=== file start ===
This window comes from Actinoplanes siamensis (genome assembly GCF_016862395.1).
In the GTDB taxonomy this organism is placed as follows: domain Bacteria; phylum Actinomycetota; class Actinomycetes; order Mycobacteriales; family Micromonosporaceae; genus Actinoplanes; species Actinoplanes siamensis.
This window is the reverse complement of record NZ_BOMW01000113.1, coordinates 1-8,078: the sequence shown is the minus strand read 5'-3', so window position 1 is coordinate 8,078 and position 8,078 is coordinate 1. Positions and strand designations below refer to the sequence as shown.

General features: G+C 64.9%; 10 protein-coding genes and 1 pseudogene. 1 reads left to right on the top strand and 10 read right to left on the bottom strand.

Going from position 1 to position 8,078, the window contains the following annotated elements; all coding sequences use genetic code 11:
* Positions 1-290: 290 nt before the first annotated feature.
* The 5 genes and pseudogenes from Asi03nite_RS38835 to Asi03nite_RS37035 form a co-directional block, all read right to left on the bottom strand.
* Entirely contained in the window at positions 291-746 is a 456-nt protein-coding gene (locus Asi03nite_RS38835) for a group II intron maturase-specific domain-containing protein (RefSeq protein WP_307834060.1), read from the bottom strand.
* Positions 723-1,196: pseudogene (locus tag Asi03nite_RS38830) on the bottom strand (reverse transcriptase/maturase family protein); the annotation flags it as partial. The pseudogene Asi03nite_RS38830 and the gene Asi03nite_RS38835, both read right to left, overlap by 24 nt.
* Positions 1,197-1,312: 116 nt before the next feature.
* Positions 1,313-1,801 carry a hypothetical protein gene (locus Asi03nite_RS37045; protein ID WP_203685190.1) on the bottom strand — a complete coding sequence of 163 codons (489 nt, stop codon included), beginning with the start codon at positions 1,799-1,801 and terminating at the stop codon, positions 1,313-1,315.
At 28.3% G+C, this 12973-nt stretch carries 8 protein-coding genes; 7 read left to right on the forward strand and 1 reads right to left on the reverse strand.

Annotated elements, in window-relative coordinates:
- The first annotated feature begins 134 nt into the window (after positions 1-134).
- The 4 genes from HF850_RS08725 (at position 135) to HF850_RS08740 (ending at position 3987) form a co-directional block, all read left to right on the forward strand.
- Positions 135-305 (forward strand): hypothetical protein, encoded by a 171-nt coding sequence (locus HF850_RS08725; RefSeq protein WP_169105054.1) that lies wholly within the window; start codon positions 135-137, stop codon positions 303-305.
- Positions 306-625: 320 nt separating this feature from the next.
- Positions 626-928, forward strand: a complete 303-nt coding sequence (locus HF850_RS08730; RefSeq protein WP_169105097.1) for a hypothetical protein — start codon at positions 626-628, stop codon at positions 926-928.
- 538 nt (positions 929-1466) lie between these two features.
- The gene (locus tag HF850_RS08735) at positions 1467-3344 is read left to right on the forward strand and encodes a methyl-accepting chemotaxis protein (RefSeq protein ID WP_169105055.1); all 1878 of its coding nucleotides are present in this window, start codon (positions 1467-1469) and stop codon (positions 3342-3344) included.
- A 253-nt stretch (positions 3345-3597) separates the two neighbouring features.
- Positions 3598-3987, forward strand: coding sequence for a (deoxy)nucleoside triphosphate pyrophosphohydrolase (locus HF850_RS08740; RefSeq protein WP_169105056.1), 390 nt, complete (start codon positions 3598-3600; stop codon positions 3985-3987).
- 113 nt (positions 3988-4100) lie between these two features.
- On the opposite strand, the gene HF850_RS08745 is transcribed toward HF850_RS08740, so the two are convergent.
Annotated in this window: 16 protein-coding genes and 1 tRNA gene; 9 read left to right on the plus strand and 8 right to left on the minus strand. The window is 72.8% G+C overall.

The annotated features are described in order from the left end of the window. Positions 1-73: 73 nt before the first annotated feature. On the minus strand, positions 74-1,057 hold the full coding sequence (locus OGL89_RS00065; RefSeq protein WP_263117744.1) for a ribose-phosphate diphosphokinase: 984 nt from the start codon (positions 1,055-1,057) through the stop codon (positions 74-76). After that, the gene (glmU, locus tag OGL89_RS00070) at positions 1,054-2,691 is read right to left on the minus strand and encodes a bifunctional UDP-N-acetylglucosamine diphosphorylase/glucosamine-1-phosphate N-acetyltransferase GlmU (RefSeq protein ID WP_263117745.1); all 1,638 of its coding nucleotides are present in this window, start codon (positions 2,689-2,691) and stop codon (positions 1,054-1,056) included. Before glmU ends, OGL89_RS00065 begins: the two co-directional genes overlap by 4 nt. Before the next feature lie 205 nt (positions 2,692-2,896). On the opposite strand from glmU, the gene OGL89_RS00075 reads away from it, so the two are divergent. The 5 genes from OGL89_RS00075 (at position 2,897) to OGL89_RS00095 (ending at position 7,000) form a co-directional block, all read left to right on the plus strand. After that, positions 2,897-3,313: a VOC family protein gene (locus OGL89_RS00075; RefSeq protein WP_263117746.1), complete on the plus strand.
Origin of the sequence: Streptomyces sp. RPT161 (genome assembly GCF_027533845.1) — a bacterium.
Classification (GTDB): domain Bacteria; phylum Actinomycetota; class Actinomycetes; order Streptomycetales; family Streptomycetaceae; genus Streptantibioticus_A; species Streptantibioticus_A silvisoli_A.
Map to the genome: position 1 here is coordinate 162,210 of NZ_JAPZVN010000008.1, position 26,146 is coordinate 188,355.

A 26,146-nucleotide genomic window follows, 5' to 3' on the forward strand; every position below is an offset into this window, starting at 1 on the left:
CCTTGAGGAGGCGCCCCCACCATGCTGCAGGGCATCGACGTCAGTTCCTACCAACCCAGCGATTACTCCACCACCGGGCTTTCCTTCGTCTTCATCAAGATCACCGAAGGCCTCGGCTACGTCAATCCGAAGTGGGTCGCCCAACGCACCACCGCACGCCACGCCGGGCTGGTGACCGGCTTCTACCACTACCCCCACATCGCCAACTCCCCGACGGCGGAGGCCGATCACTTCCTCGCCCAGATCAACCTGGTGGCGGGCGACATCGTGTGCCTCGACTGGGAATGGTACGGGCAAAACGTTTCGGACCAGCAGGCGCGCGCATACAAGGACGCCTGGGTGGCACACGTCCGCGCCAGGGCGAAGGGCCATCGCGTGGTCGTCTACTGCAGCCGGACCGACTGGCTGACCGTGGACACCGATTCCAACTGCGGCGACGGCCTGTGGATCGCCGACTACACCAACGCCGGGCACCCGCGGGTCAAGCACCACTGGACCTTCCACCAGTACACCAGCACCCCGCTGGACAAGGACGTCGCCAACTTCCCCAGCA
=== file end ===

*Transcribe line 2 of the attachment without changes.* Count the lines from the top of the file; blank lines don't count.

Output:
In the GTDB taxonomy this organism is placed as follows: domain Bacteria; phylum Actinomycetota; class Actinomycetes; order Mycobacteriales; family Micromonosporaceae; genus Actinoplanes; species Actinoplanes siamensis.